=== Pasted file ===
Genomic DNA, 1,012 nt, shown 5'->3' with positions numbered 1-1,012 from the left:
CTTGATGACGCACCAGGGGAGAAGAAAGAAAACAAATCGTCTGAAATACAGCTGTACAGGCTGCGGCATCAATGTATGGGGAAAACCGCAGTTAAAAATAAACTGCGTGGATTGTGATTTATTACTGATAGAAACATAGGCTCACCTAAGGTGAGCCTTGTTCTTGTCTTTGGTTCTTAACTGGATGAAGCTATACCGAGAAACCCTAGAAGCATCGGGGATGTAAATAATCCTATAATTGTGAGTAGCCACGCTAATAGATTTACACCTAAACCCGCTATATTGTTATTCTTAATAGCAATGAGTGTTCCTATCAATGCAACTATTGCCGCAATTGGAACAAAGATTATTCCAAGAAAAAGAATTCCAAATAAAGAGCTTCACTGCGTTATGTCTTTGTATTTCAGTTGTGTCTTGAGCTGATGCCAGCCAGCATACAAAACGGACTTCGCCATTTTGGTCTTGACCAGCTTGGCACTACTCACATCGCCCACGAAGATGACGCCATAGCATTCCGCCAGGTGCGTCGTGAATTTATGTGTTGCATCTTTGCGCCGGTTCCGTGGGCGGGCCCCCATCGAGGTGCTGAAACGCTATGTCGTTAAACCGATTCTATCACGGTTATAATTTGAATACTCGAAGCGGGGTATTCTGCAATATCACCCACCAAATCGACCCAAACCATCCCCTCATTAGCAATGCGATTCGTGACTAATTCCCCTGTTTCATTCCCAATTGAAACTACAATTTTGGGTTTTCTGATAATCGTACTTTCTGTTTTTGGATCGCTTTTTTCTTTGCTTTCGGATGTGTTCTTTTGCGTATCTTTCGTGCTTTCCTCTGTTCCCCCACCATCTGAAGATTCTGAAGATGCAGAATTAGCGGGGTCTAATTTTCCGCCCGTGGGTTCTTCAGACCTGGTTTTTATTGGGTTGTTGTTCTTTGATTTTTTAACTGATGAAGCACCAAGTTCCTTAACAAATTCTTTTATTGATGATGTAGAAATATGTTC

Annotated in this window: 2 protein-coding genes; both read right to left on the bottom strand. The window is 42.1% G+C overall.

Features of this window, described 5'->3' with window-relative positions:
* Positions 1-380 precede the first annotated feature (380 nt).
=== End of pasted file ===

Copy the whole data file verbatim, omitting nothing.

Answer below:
Genomic DNA, 1,012 nt, shown 5'->3' with positions numbered 1-1,012 from the left:
CTTGATGACGCACCAGGGGAGAAGAAAGAAAACAAATCGTCTGAAATACAGCTGTACAGGCTGCGGCATCAATGTATGGGGAAAACCGCAGTTAAAAATAAACTGCGTGGATTGTGATTTATTACTGATAGAAACATAGGCTCACCTAAGGTGAGCCTTGTTCTTGTCTTTGGTTCTTAACTGGATGAAGCTATACCGAGAAACCCTAGAAGCATCGGGGATGTAAATAATCCTATAATTGTGAGTAGCCACGCTAATAGATTTACACCTAAACCCGCTATATTGTTATTCTTAATAGCAATGAGTGTTCCTATCAATGCAACTATTGCCGCAATTGGAACAAAGATTATTCCAAGAAAAAGAATTCCAAATAAAGAGCTTCACTGCGTTATGTCTTTGTATTTCAGTTGTGTCTTGAGCTGATGCCAGCCAGCATACAAAACGGACTTCGCCATTTTGGTCTTGACCAGCTTGGCACTACTCACATCGCCCACGAAGATGACGCCATAGCATTCCGCCAGGTGCGTCGTGAATTTATGTGTTGCATCTTTGCGCCGGTTCCGTGGGCGGGCCCCCATCGAGGTGCTGAAACGCTATGTCGTTAAACCGATTCTATCACGGTTATAATTTGAATACTCGAAGCGGGGTATTCTGCAATATCACCCACCAAATCGACCCAAACCATCCCCTCATTAGCAATGCGATTCGTGACTAATTCCCCTGTTTCATTCCCAATTGAAACTACAATTTTGGGTTTTCTGATAATCGTACTTTCTGTTTTTGGATCGCTTTTTTCTTTGCTTTCGGATGTGTTCTTTTGCGTATCTTTCGTGCTTTCCTCTGTTCCCCCACCATCTGAAGATTCTGAAGATGCAGAATTAGCGGGGTCTAATTTTCCGCCCGTGGGTTCTTCAGACCTGGTTTTTATTGGGTTGTTGTTCTTTGATTTTTTAACTGATGAAGCACCAAGTTCCTTAACAAATTCTTTTATTGATGATGTAGAAATATGTTC

Annotated in this window: 2 protein-coding genes; both read right to left on the bottom strand. The window is 42.1% G+C overall.

Features of this window, described 5'->3' with window-relative positions:
* Positions 1-380 precede the first annotated feature (380 nt).